Feb
8
0

Beets

“The beet is the most intense of vegetables. The radish, admittedly, is more feverish, but the fire of the radish is a cold fire, the fire of discontent, not of passion. Tomatoes are lusty enough, yet there runs through tomatoes an undercurrent of frivolity. Beets are deadly serious.”

-Tom Robbins
Feb
8
0

Bell Pepper

“We don’t need a melting pot in this country, folks. We need a salad bowl. In a salad bowl, you put in the different things. You want the vegetables – the lettuce, the cucumbers, the onions, the green peppers – to maintain their identity. You appreciate differences.”

-Jane Elliot
Feb
8
0

Broccoli

“I do not like broccoli. And I haven’t liked it since I was a little kid and my mother made me eat it. And I’m President of the United States and I’m not going to eat any more broccoli.”

-George H. W. Bush
Feb
8
0

Cabbage

“Cabbage: a familiar kitchen-garden vegetable about as large and wise as a man’s head.”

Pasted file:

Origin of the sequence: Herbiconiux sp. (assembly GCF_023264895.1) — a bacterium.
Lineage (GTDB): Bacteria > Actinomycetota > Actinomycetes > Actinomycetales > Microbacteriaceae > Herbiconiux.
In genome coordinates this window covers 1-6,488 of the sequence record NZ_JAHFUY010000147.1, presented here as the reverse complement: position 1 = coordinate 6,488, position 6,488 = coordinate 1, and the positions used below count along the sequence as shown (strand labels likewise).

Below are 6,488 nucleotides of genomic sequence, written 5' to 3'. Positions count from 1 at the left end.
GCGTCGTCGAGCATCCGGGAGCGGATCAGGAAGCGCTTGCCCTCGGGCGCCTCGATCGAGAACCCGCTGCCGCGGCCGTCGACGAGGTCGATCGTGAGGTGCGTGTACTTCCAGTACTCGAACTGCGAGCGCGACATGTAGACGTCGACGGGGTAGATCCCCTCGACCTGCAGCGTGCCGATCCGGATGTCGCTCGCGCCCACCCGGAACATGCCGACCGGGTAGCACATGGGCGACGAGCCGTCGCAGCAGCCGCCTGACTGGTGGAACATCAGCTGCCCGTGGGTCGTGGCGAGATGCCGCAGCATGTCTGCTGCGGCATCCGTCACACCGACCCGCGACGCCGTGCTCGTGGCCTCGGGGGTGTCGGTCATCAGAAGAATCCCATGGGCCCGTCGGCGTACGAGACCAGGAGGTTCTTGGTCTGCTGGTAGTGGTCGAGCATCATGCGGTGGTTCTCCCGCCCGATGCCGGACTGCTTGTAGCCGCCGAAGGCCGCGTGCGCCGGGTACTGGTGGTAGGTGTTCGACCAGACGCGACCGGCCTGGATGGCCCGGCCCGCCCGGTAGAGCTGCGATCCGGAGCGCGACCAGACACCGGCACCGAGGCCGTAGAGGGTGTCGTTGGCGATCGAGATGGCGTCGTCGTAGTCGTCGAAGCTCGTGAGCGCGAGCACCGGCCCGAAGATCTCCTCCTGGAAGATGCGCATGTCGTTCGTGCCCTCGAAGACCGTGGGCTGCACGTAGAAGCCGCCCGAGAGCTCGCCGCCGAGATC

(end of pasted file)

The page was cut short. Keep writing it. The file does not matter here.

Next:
-Ambrose Bierce
Feb
8
0

Carrots

“Pleasure is the carrot dangled to lead the¬†donkey to market; or the precipice.”

-Robinson Jeffers
Feb
8
0

Cauliflower

“Cauliflower is nothing but cabbage with a college education.”

-Mark Twain
Feb
8
0

Chard

noun

1. is a leafy green vegetable often used in Mediterranean cooking. While the leaves are always green, chard stalks vary in color. Chard has been bred to have highly nutritious leaves at the expense of the root (which is not as nutritious as the leaves). Chard is, in fact, considered to be one of the healthiest vegetables available and a valuable addition to a healthy diet.
Feb
8
0

Collards

“I’m good in the kitchen. I can cook seafood, collard greens, black-eyed peas.”

-Monique Coleman
Feb
8
0

Escarole

noun

1. Escarole is a variety of endive whose leaves are broader, paler and less bitter than other members of the endive family. In taste — but not color — it is almost indistinguishable from radicchio.
Feb
8
0

Garlic

“You can never have enough garlic. With enough garlic, you can eat The New York Times.”

-Morley Safer